To prompt your hens to lay (assuming they’re the correct age), you should offer clean nesting boxes in a quiet place. You can learn more about nesting boxes here.

 

How Long Do Plymouth Rock Chickens Lay Eggs?

Like other chickens, Plymouth Rock hens will lay eggs consistently for the first 2-3 years. After that, you’ll likely see a decrease in the amount of egg laid each week, until she stops laying altogether (there will be some champion layers who lay until they’re a ripe old age, so these numbers are just generalizations).

 

Common Health Issues

As with any other chicken, Plymouth Rock chickens are susceptible to lice, mites, worms, and other parasites. To help boost their immune systems and beat the bugs, feed apple cider vinegar and crushed garlic daily. You can learn more about my favorite herbs for deterring mites here.

In summary, the Plymouth Rock chicken has been one of the leading chicken breeds for well over a century, and not by coincidence. These rugged fowls put little stress on their handlers, while putting lots of yummy eggs in their bellies. With enough color varieties to satisfy owner whimsy, these are good-looking birds that certainly are among the best chickens for a backyard flock!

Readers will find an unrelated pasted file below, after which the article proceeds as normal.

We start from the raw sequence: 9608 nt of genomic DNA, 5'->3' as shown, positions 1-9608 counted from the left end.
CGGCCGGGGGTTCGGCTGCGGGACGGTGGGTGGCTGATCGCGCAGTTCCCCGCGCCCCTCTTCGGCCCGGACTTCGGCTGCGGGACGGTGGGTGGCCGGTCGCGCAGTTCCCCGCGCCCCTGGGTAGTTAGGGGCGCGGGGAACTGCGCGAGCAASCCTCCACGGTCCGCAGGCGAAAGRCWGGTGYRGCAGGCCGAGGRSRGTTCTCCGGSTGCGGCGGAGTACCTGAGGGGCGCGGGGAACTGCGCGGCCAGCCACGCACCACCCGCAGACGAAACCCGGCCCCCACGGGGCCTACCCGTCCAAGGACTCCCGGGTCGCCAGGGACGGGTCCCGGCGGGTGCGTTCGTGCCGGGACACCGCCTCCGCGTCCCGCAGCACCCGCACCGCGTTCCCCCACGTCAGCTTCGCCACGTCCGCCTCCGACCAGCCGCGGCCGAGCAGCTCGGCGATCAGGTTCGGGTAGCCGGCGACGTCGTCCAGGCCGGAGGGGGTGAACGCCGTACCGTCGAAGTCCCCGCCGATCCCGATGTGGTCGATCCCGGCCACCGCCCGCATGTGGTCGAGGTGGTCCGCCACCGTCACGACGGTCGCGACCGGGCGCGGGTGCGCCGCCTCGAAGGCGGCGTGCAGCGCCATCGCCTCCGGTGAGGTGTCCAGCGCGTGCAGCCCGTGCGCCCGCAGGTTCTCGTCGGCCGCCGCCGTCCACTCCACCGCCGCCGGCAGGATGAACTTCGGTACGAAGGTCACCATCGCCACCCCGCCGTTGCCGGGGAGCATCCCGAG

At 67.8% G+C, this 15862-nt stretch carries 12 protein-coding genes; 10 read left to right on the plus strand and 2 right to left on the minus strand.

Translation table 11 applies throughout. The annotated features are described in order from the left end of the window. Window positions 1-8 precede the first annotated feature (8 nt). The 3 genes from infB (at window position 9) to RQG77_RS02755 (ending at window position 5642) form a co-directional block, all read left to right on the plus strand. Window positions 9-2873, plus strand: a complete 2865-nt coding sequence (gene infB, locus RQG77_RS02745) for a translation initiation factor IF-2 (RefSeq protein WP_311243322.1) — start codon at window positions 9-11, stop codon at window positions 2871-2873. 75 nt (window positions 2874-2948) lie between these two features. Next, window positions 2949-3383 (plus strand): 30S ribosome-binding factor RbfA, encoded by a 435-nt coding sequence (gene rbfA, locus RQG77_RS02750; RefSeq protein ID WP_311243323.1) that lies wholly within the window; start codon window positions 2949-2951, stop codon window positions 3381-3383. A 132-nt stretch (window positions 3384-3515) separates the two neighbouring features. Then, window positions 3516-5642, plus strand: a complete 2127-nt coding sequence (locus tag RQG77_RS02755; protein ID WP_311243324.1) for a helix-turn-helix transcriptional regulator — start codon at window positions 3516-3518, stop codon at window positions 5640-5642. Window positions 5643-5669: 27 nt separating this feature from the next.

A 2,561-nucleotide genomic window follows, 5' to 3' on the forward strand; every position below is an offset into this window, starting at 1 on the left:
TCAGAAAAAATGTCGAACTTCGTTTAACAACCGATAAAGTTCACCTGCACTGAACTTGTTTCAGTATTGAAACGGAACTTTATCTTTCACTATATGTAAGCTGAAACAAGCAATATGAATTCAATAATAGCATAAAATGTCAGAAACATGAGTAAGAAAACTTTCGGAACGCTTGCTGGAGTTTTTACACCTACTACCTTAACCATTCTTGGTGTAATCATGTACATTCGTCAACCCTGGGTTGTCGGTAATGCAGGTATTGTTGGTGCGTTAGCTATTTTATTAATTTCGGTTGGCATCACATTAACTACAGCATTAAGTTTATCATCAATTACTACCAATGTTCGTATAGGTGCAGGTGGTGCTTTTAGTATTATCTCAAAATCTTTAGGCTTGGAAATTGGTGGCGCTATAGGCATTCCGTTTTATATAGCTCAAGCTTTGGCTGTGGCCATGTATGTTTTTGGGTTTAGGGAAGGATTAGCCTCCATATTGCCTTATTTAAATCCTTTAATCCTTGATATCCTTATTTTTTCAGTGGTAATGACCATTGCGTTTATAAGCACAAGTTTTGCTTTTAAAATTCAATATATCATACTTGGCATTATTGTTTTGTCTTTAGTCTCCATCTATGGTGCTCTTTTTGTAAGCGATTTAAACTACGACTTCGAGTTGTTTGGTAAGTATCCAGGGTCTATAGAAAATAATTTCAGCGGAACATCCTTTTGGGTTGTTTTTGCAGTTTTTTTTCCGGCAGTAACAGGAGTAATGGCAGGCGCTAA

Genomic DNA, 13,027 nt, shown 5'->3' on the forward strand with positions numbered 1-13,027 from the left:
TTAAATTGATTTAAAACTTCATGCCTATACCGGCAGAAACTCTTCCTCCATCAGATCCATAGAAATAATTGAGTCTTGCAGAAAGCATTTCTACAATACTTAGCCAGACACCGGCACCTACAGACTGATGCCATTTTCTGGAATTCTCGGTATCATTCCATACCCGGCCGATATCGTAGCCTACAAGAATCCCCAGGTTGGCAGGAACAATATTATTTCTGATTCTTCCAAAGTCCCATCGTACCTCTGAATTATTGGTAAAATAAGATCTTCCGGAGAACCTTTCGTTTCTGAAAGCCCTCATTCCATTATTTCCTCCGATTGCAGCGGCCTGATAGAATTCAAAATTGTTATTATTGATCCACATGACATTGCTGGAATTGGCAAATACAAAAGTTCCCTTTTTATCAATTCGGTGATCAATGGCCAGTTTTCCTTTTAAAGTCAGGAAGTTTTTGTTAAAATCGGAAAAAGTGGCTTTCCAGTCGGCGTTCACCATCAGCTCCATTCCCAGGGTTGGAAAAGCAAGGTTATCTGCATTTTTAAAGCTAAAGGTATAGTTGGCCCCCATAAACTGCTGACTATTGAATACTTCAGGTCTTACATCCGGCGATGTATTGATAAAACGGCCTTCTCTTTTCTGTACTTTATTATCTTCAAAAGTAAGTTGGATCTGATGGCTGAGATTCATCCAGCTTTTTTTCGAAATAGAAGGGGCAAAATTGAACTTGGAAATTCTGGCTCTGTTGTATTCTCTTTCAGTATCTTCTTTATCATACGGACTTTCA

Cream Legbars: Hatchery Reviews & More

Cream Legbars: Hatchery Reviews & More

Pet birds don’t get much better than Cream Legbar chickens. They lay blue eggs and you can tell which are males and which are females seconds after they hatch – what’s not to love?

 

This fascinating breed of chicken is a relative newcomer to the backyard flock scene, but because of their good looks, excellent egg laying ability, docile personality, and sky-colored eggs, they’ve become extremely popular.

 

However, you might not be sure where to find these wonderful colored egg layers